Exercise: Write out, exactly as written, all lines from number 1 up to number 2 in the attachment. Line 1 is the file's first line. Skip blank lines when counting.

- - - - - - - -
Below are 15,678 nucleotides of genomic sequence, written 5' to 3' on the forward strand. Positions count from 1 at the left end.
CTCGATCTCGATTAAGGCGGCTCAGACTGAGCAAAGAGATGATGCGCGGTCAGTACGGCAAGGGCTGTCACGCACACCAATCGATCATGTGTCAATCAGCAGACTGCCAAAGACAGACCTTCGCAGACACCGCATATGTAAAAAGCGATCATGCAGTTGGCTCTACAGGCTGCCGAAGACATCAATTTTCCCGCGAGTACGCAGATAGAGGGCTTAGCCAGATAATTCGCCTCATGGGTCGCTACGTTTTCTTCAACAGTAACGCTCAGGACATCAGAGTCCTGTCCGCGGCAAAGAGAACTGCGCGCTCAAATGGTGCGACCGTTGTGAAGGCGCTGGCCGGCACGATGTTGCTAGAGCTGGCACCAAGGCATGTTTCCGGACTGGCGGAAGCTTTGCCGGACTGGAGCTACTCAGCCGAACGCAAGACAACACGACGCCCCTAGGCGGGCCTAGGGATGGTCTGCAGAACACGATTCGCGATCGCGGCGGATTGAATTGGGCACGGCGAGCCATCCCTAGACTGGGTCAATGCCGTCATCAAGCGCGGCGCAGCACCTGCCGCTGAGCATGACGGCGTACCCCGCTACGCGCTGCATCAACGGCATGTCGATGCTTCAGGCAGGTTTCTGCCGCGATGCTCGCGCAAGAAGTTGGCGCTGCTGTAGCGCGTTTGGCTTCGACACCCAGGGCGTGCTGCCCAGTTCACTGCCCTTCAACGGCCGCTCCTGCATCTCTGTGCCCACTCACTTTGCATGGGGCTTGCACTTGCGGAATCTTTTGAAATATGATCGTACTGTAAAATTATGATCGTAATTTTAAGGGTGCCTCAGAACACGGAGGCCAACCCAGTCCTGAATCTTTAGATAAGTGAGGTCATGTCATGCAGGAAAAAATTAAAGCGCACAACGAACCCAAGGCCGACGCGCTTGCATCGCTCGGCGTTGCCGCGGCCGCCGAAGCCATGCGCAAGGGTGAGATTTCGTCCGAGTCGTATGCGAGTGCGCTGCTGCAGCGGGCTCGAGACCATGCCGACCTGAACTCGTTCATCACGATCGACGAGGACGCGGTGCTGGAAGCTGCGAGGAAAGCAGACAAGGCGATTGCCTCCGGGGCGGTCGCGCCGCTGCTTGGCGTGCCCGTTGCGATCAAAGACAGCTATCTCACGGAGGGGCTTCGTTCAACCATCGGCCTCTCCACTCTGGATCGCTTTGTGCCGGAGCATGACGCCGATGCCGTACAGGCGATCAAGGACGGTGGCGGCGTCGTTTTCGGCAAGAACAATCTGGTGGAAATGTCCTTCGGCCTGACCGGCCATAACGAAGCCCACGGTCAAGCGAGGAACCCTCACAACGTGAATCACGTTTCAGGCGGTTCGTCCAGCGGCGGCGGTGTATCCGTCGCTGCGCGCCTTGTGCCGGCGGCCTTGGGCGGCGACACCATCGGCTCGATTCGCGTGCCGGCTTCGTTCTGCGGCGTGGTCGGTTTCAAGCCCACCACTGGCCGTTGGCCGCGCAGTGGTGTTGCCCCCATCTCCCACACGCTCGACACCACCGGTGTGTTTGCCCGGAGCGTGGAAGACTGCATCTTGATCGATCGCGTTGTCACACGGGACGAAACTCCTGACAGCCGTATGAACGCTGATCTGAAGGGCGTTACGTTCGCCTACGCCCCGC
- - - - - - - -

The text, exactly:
Below are 15,678 nucleotides of genomic sequence, written 5' to 3' on the forward strand. Positions count from 1 at the left end.
CTCGATCTCGATTAAGGCGGCTCAGACTGAGCAAAGAGATGATGCGCGGTCAGTACGGCAAGGGCTGTCACGCACACCAATCGATCATGTGTCAATCAGCAGACTGCCAAAGACAGACCTTCGCAGACACCGCATATGTAAAAAGCGATCATGCAGTTGGCTCTACAGGCTGCCGAAGACATCAATTTTCCCGCGAGTACGCAGATAGAGGGCTTAGCCAGATAATTCGCCTCATGGGTCGCTACGTTTTCTTCAACAGTAACGCTCAGGACATCAGAGTCCTGTCCGCGGCAAAGAGAACTGCGCGCTCAAATGGTGCGACCGTTGTGAAGGCGCTGGCCGGCACGATGTTGCTAGAGCTGGCACCAAGGCATGTTTCCGGACTGGCGGAAGCTTTGCCGGACTGGAGCTACTCAGCCGAACGCAAGACAACACGACGCCCCTAGGCGGGCCTAGGGATGGTCTGCAGAACACGATTCGCGATCGCGGCGGATTGAATTGGGCACGGCGAGCCATCCCTAGACTGGGTCAATGCCGTCATCAAGCGCGGCGCAGCACCTGCCGCTGAGCATGACGGCGTACCCCGCTACGCGCTGCATCAACGGCATGTCGATGCTTCAGGCAGGTTTCTGCCGCGATGCTCGCGCAAGAAGTTGGCGCTGCTGTAGCGCGTTTGGCTTCGACACCCAGGGCGTGCTGCCCAGTTCACTGCCCTTCAACGGCCGCTCCTGCATCTCTGTGCCCACTCACTTTGCATGGGGCTTGCACTTGCGGAATCTTTTGAAATATGATCGTACTGTAAAATTATGATCGTAATTTTAAGGGTGCCTCAGAACACGGAGGCCAACCCAGTCCTGAATCTTTAGATAAGTGAGGTCATGTCATGCAGGAAAAAATTAAAGCGCACAACGAACCCAAGGCCGACGCGCTTGCATCGCTCGGCGTTGCCGCGGCCGCCGAAGCCATGCGCAAGGGTGAGATTTCGTCCGAGTCGTATGCGAGTGCGCTGCTGCAGCGGGCTCGAGACCATGCCGACCTGAACTCGTTCATCACGATCGACGAGGACGCGGTGCTGGAAGCTGCGAGGAAAGCAGACAAGGCGATTGCCTCCGGGGCGGTCGCGCCGCTGCTTGGCGTGCCCGTTGCGATCAAAGACAGCTATCTCACGGAGGGGCTTCGTTCAACCATCGGCCTCTCCACTCTGGATCGCTTTGTGCCGGAGCATGACGCCGATGCCGTACAGGCGATCAAGGACGGTGGCGGCGTCGTTTTCGGCAAGAACAATCTGGTGGAAATGTCCTTCGGCCTGACCGGCCATAACGAAGCCCACGGTCAAGCGAGGAACCCTCACAACGTGAATCACGTTTCAGGCGGTTCGTCCAGCGGCGGCGGTGTATCCGTCGCTGCGCGCCTTGTGCCGGCGGCCTTGGGCGGCGACACCATCGGCTCGATTCGCGTGCCGGCTTCGTTCTGCGGCGTGGTCGGTTTCAAGCCCACCACTGGCCGTTGGCCGCGCAGTGGTGTTGCCCCCATCTCCCACACGCTCGACACCACCGGTGTGTTTGCCCGGAGCGTGGAAGACTGCATCTTGATCGATCGCGTTGTCACACGGGACGAAACTCCTGACAGCCGTATGAACGCTGATCTGAAGGGCGTTACGTTCGCCTACGCCCCGC